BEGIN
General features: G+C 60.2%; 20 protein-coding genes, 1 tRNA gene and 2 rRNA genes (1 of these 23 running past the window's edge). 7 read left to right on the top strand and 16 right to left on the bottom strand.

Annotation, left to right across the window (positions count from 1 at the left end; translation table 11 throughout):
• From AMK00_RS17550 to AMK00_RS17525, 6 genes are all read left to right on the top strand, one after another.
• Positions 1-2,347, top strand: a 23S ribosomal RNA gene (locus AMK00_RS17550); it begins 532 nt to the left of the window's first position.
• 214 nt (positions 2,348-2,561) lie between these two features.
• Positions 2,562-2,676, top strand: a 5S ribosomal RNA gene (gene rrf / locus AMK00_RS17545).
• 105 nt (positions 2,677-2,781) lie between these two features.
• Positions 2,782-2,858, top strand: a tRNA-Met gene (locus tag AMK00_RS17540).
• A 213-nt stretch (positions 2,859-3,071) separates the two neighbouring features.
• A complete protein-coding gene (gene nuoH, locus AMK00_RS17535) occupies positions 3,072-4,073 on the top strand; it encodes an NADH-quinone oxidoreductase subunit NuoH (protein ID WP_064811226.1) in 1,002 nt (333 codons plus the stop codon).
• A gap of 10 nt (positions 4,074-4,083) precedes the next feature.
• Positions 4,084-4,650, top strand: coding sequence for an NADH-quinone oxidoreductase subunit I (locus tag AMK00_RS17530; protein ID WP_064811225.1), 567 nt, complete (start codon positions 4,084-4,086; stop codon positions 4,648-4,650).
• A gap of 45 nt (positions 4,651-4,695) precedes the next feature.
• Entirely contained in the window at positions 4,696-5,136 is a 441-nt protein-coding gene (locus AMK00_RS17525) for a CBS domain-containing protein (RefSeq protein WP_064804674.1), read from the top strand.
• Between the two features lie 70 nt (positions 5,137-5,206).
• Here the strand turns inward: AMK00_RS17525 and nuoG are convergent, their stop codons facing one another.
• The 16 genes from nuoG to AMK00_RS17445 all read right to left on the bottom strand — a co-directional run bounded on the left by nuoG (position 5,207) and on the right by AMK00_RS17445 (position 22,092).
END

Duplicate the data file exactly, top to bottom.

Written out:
General features: G+C 60.2%; 20 protein-coding genes, 1 tRNA gene and 2 rRNA genes (1 of these 23 running past the window's edge). 7 read left to right on the top strand and 16 right to left on the bottom strand.

Annotation, left to right across the window (positions count from 1 at the left end; translation table 11 throughout):
• From AMK00_RS17550 to AMK00_RS17525, 6 genes are all read left to right on the top strand, one after another.
• Positions 1-2,347, top strand: a 23S ribosomal RNA gene (locus AMK00_RS17550); it begins 532 nt to the left of the window's first position.
• 214 nt (positions 2,348-2,561) lie between these two features.
• Positions 2,562-2,676, top strand: a 5S ribosomal RNA gene (gene rrf / locus AMK00_RS17545).
• 105 nt (positions 2,677-2,781) lie between these two features.
• Positions 2,782-2,858, top strand: a tRNA-Met gene (locus tag AMK00_RS17540).
• A 213-nt stretch (positions 2,859-3,071) separates the two neighbouring features.
• A complete protein-coding gene (gene nuoH, locus AMK00_RS17535) occupies positions 3,072-4,073 on the top strand; it encodes an NADH-quinone oxidoreductase subunit NuoH (protein ID WP_064811226.1) in 1,002 nt (333 codons plus the stop codon).
• A gap of 10 nt (positions 4,074-4,083) precedes the next feature.
• Positions 4,084-4,650, top strand: coding sequence for an NADH-quinone oxidoreductase subunit I (locus tag AMK00_RS17530; protein ID WP_064811225.1), 567 nt, complete (start codon positions 4,084-4,086; stop codon positions 4,648-4,650).
• A gap of 45 nt (positions 4,651-4,695) precedes the next feature.
• Entirely contained in the window at positions 4,696-5,136 is a 441-nt protein-coding gene (locus AMK00_RS17525) for a CBS domain-containing protein (RefSeq protein WP_064804674.1), read from the top strand.
• Between the two features lie 70 nt (positions 5,137-5,206).
• Here the strand turns inward: AMK00_RS17525 and nuoG are convergent, their stop codons facing one another.
• The 16 genes from nuoG to AMK00_RS17445 all read right to left on the bottom strand — a co-directional run bounded on the left by nuoG (position 5,207) and on the right by AMK00_RS17445 (position 22,092).